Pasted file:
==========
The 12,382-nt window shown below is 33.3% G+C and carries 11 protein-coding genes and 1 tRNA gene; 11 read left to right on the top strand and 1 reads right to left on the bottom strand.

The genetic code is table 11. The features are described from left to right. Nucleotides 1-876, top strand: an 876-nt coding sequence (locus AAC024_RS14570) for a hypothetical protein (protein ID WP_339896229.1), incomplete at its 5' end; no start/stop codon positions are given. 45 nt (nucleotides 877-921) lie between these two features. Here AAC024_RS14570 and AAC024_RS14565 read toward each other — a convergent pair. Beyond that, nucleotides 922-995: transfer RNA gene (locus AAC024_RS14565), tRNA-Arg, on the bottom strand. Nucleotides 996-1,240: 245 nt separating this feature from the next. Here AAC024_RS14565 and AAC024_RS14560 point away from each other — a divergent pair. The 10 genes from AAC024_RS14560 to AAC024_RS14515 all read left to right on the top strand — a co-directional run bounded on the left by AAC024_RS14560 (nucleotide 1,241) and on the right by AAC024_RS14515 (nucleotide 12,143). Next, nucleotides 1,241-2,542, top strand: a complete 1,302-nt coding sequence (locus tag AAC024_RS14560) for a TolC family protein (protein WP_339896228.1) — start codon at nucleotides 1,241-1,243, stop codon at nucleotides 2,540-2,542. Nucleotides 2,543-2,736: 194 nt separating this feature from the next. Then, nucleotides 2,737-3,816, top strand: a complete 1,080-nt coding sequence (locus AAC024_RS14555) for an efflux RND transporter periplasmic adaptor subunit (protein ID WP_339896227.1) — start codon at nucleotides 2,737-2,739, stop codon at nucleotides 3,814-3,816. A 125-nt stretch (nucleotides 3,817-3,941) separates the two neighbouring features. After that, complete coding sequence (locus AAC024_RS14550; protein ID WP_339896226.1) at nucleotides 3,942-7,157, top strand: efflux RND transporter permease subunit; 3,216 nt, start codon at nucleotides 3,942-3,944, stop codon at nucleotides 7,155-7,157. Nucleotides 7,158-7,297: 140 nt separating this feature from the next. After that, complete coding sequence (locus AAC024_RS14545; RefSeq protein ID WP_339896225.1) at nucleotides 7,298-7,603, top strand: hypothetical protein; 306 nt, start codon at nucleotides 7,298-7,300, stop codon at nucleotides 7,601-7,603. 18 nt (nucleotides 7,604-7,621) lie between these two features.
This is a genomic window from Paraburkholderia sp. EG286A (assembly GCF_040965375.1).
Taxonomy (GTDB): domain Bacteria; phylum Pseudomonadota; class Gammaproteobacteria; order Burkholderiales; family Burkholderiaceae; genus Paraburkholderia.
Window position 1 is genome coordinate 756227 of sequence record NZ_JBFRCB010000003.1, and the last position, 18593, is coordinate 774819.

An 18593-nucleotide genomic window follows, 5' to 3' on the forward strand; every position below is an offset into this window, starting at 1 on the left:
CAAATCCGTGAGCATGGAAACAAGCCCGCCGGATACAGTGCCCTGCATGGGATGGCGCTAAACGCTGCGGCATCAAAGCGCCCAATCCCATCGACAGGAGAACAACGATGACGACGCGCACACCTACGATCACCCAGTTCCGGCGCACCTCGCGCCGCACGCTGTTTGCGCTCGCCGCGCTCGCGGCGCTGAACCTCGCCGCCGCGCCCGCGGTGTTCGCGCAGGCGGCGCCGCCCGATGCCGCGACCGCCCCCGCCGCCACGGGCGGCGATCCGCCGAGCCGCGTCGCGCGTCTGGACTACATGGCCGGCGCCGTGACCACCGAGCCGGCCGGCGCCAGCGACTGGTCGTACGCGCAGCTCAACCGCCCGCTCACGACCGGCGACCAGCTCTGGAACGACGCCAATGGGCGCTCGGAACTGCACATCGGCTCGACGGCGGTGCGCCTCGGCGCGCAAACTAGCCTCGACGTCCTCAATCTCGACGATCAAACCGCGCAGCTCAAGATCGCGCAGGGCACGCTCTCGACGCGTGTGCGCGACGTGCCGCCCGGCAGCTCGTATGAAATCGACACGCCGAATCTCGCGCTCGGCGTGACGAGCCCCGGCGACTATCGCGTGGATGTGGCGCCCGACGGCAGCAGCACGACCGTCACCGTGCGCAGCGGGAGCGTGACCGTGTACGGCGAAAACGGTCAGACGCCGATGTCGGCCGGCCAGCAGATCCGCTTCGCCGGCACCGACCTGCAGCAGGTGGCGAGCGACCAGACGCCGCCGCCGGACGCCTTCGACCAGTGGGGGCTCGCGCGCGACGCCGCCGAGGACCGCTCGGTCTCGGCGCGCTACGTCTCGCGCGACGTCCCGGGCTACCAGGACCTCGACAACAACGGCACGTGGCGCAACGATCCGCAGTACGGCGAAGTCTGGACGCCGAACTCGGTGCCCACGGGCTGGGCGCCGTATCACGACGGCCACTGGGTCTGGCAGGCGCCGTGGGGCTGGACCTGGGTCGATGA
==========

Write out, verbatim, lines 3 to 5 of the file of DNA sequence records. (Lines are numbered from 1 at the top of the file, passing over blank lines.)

This is a genomic window from Paraburkholderia sp. EG286A (assembly GCF_040965375.1).
Taxonomy (GTDB): domain Bacteria; phylum Pseudomonadota; class Gammaproteobacteria; order Burkholderiales; family Burkholderiaceae; genus Paraburkholderia.
Window position 1 is genome coordinate 756227 of sequence record NZ_JBFRCB010000003.1, and the last position, 18593, is coordinate 774819.